Books to Look Out for in October 2017

Cover imageThere are three titles competing for top of my October wish list. Hard to choose which to grab first so I’m plumping for the one I’ve been waiting for the longest: Jane Harris’ Sugar Money. It’s been eight years since Gillespie and I was published, a novel which features a superbly unreliable narrator, and eleven since The Observations which I included in my Blasts from the Past series. Gillespie and I leapt the second novel hurdle with flying colours so hopes are high for Harris’ third, set in eighteenth-century Martinique where two brothers have been instructed to return to their home island of Grenada to smuggle back forty-two slaves from a hospital plantation. ‘With great characters, a superb narrative set up, and language that is witty, bawdy and thrillingly alive, Sugar Money is a novel to treasure’ say the publishers encouragingly.

Sticking with the long gap between novels theme, my second choice Is Jennifer Egan’s Manhattan Beach published seven years after the excellent A Visit from the Goon Squad. It opens in Brooklyn against the backdrop of the Great Depression, with young Anna Kerrigan taken by her father to the house of a rich man. Years later, Anna works in the shipyard during the war, earning the money that has kept her family since her father’s disappearance. When she meets the man she remembers from her childhood she begins to question what has happened to her father. ‘Mesmerizing, hauntingly beautiful, with the pace and atmosphere of a noir thriller and a wealth of detail about organized crime, the merchant marine and the clash of classes in New York, Egan’s first historical novel is a masterpiece, a deft, startling, intimate exploration of a transformative moment in the lives of women and men, America and the world’ say the publishers which sounds very ambitious but given Egan’s past novels may well not be an exaggeration.

In any other month Alice McDermott’s The Ninth Hour would have had no competition in topping my list. I’m an ardent fan as regular readers may have gathered. McDermott excels at that pared-back yet lyrical prose that I love – I’ve yet to read anything by her I’ve not enjoyed. Thankfully she’s a little more prolific than Harris and Egan although it’s been four years sinceCover image Someone, her last novel. Set in Brooklyn, her new book follows three generations of an Irish immigrant family in the ‘40s and ‘50s. A man takes his own life, leaving his young wife pregnant. Sister St Saviour offers her work in the convent’s laundry, saving her from destitution but although never spoken of, her husband’s suicide remains a stigma. ‘In prose of startling radiance and precision, Alice McDermott tells a story that is at once wholly individual and universal in its understanding of the human condition. Rendered with remarkable lucidity and intelligence, The Ninth Hour is the crowning achievement of one of today’s finest writers’ say the publishers whetting my appetite further.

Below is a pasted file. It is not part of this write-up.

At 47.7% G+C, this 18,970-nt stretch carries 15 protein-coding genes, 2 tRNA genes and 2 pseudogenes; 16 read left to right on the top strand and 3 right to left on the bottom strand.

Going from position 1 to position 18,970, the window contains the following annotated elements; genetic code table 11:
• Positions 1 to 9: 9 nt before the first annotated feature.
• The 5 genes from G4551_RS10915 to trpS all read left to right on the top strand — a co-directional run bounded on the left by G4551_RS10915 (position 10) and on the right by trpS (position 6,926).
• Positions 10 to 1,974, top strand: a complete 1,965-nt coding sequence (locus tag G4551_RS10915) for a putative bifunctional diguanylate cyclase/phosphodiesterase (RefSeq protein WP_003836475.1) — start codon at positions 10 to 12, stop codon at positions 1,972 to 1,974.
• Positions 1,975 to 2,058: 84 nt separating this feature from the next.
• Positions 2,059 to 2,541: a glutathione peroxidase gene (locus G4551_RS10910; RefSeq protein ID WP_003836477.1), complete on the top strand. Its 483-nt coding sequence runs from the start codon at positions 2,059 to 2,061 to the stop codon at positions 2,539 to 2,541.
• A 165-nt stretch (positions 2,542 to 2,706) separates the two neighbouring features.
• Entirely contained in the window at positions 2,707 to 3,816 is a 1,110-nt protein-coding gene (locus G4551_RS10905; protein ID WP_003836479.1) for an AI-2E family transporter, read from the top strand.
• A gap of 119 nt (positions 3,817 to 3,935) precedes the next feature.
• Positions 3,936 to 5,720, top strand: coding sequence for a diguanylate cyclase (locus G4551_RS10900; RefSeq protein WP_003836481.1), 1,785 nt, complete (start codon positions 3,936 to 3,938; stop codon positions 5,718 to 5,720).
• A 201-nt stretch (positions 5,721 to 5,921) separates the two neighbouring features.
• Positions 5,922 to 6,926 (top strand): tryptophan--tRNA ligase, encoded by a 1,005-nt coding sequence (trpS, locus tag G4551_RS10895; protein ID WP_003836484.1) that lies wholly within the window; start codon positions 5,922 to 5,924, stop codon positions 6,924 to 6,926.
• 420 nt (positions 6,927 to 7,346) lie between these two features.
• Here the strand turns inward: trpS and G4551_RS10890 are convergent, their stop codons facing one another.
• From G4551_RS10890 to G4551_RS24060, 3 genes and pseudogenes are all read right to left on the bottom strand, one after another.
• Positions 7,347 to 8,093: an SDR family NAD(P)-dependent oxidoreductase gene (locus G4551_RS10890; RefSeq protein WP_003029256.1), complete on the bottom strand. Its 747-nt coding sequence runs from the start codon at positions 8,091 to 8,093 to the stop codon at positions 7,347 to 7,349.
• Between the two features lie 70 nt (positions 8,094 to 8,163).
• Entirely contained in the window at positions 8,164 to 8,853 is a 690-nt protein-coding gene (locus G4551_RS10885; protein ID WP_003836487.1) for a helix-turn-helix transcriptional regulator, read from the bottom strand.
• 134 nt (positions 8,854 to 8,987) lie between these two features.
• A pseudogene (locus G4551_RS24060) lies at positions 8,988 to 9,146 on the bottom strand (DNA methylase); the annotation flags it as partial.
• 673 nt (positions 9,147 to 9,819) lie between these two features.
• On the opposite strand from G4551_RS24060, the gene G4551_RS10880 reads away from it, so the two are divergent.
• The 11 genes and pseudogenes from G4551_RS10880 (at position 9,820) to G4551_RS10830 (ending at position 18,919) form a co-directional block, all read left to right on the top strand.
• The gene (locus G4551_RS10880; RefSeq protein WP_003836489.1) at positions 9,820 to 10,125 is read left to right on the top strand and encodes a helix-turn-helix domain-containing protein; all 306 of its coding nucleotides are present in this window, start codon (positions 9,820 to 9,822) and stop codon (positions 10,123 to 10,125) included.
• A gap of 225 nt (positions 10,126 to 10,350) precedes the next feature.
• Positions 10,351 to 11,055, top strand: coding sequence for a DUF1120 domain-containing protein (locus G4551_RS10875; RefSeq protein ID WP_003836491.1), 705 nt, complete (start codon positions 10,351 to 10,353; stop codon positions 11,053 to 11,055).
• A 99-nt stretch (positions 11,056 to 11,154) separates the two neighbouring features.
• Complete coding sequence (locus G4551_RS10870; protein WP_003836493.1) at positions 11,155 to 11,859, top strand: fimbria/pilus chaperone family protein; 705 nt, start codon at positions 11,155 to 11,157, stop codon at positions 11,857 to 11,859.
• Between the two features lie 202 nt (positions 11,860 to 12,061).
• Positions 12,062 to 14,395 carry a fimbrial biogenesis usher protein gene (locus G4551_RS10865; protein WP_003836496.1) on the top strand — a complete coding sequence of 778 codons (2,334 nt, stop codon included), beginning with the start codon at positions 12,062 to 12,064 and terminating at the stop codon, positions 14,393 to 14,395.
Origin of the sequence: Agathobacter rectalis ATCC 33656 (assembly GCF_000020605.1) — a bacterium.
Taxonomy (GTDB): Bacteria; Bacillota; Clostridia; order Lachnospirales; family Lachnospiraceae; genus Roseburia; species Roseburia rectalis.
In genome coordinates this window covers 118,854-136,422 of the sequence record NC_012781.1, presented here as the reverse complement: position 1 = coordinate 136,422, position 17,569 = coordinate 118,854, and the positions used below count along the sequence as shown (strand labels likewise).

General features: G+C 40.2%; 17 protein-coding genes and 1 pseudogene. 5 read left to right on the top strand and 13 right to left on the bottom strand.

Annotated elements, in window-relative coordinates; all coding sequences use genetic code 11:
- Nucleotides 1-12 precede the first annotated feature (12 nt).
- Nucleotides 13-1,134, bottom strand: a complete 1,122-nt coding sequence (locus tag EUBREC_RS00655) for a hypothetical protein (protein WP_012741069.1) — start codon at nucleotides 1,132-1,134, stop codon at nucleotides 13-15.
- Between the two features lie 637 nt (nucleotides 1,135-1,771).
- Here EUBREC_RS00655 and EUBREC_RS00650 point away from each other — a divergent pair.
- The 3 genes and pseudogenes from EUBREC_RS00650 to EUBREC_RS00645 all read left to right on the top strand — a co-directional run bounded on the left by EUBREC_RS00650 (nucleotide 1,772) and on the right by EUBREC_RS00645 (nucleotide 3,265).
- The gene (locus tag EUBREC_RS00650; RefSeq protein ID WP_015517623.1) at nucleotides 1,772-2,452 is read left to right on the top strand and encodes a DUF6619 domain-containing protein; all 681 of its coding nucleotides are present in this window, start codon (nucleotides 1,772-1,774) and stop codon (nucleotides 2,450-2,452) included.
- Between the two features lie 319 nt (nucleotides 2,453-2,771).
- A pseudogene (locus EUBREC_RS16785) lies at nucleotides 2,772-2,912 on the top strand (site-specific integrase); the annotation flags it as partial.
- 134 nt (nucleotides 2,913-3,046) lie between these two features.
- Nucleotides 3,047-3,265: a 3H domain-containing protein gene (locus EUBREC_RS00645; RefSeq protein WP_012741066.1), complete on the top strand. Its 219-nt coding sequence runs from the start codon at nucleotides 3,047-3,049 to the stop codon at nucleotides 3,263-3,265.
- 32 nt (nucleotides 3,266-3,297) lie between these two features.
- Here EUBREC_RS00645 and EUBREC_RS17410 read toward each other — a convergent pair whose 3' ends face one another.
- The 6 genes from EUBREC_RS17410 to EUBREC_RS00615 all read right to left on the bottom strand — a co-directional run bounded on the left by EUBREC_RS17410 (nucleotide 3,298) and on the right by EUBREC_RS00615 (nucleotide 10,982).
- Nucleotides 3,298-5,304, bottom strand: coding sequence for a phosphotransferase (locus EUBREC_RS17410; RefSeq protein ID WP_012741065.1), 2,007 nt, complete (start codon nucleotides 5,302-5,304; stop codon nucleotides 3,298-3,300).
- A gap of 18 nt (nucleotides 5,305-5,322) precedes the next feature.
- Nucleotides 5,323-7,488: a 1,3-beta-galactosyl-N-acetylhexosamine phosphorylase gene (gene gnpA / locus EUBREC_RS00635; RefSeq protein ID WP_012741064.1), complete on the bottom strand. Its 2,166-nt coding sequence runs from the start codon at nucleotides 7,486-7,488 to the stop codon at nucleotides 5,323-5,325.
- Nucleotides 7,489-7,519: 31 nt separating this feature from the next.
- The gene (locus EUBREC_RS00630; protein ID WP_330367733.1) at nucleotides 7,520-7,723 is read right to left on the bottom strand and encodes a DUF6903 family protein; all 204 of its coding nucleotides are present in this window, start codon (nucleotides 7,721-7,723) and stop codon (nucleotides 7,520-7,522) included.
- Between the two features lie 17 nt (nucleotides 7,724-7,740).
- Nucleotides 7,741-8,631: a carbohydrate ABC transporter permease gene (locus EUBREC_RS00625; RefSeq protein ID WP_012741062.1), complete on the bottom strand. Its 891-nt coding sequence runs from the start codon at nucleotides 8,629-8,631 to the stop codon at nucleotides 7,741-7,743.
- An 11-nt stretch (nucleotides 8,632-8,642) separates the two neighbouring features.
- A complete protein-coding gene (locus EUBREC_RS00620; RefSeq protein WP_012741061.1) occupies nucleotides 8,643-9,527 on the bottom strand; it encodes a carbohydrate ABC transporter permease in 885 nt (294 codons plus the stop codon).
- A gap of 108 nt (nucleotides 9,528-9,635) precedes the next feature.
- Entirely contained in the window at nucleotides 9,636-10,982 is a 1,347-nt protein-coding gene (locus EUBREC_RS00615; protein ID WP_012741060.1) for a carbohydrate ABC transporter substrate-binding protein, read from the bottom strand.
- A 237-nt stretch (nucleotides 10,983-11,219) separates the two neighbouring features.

And now for something entirely different. Gabe Hbash’s Stephen Florida is about a college student, an amateur wrestler with his eye set on a championship. Not a premise that would usually appeal but the publishers‘ description is an intriguing one: ‘Profane, manic and tipping into the uncanny, this is Florida’s chronicle of loneliness, obsession, and the drive to leave a mark. With echoes of The Art of Fielding and the film Foxcatcher, Gabe Habash’s daring, revelatory debut journeys into the mind of a young man teetering between control and rage, grief and elation, genius and insanity’. That reference to The Art of Fielding was inevitable, I suppose, but it did catch my eye.

Tony Peake’s North Facing has as its backdrop the Cuban Missile Crisis of 1962 when the world appeared to be on the point of catastrophe. Rather than simply telling the story of the American/Russian face-off, Peake’s novel views it through the lens of a group of South African schoolboys, one of whom is discovering his sexuality and the politics of his troubled country. Now in his sixties and drawn back to Pretoria, Paul recalls that time which saw both the Sharpeville massacre and the arrest of Nelson Mandela. I’m particularly drawn to this novel after reading Fiona Melrose’s Johannesburg, set on the day after Mandela’s death.